The Dilbertization of discourse
What's the nature of professionalism? What does it mean to "act professionally?"
My dictionary defines "professional" as one engaged in a specified activity as one's main paid occupation rather than as a pastime. In other words, the primary definition of "professionalism" is pecuniary. It's a link with money. Specifically, how to get it and how to keep on getting it.
Professional is often contrasted with "amateur." Particularly where the latter term is use pejoratively as in, "He's just an amateur."
I sit on something called the Monroe County Economic Development Commission -- a (mostly) advisory commission to the county government's fiscal body, the county council, on matters of local economic development. In fact, I'm currently the commission's president -- a title that carries no additional powers or responsibilities but, like so much born of the state legislature, exists for existence's sake.
Every year around this time the economic development commission reviews the status of all of the county's tax abatements. A tax abatement is simply a grant by the local government to rebate all or a portion of a property owner's property taxes, in the hope of fostering some degree of economic development that wouldn't exist otherwise.
And every year we try and take some measure of whether or not that spirit of development is holding.
Dennis Hopper died today falling, at the ripe old age of 74, to prostate cancer. Hopper, a protege' of Indiana's own James dean, burst into the public consciousness with this 1969 film Easy Rider, a film about a drug-financed journey across the country, from Los Angeles to New Orleans, to find an America that didn't exist.
1969 was a remarkable year in many ways. It was the year Led Zeppelin's first album, the year of Elvis' comeback, the year of Concorde, the year of the first manned landing on the moon, and a year of oil.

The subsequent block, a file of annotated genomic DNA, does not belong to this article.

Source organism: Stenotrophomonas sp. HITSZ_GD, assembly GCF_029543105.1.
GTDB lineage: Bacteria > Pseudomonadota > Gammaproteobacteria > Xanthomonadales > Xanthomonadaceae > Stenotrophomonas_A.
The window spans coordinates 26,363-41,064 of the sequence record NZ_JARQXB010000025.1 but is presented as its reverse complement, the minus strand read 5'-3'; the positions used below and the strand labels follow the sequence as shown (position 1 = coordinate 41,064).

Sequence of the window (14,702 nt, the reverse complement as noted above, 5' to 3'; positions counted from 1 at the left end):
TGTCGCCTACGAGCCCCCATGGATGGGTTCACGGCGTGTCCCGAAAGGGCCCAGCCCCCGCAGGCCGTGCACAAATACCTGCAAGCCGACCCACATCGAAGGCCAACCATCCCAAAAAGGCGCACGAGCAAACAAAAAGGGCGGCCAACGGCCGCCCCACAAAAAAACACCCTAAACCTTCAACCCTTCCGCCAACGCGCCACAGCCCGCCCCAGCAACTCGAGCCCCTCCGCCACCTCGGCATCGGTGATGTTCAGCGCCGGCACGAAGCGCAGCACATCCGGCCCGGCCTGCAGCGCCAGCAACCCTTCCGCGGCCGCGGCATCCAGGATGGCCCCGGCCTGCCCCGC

It was the year of the 1969 oil well blowout in the Santa Barbara Channel, just offshore from the Los Angeles departed by Easy Rider's protagonists in their search for a country that didn't exist. It was my first year as a young boy in Southern California.
I was talking politics the other day, talking politics with a real politician. He and I, both amateur radio operators, were making a pilgrimage to Dayton for that city's annual "Hamfest" and the two-plus-hour drive each way afforded lots of opportunity to gab radios and realpolitik.
Much of my interest was on the recent party primaries and what the results, particularly in the far more interesting Republican contests, might mean about national sentiment and the situation going into next fall's elections. Was the hyper-reactionary "tea party" movement real? If it was real, had it peaked too early? Where was it all going?
Just a few hours ago, U.S. Rep. Baron Hill announced his support for the Patient Protection and Affordable Care Act, also known as "Health Care Reform." Hill's announcement follows that of U.S. Rep. Brad Ellsworth's own announcement toward the same action, made just a scant 24 hours earlier.
The twin announcements, by two of the bluest-blue dog Democrats in the House, marks the beginning of the end of what has been a long, rancorous and frustrating battle.
A good fight, to be sure, a fight to bring forward a process and a service first hinted at, whispered, over a half century ago by Harry Truman. A fight to redefine access to health care not as some kind of Malthusian market struggle, not as the simple rational choice of humans engaged in a straightforward cost-benefit-opportunity calculus no different than selecting and buying, say, wide-screen TVs or iPods but rather as a basic human right, the kind guaranteed and delivered by any self-respecting advanced civilization.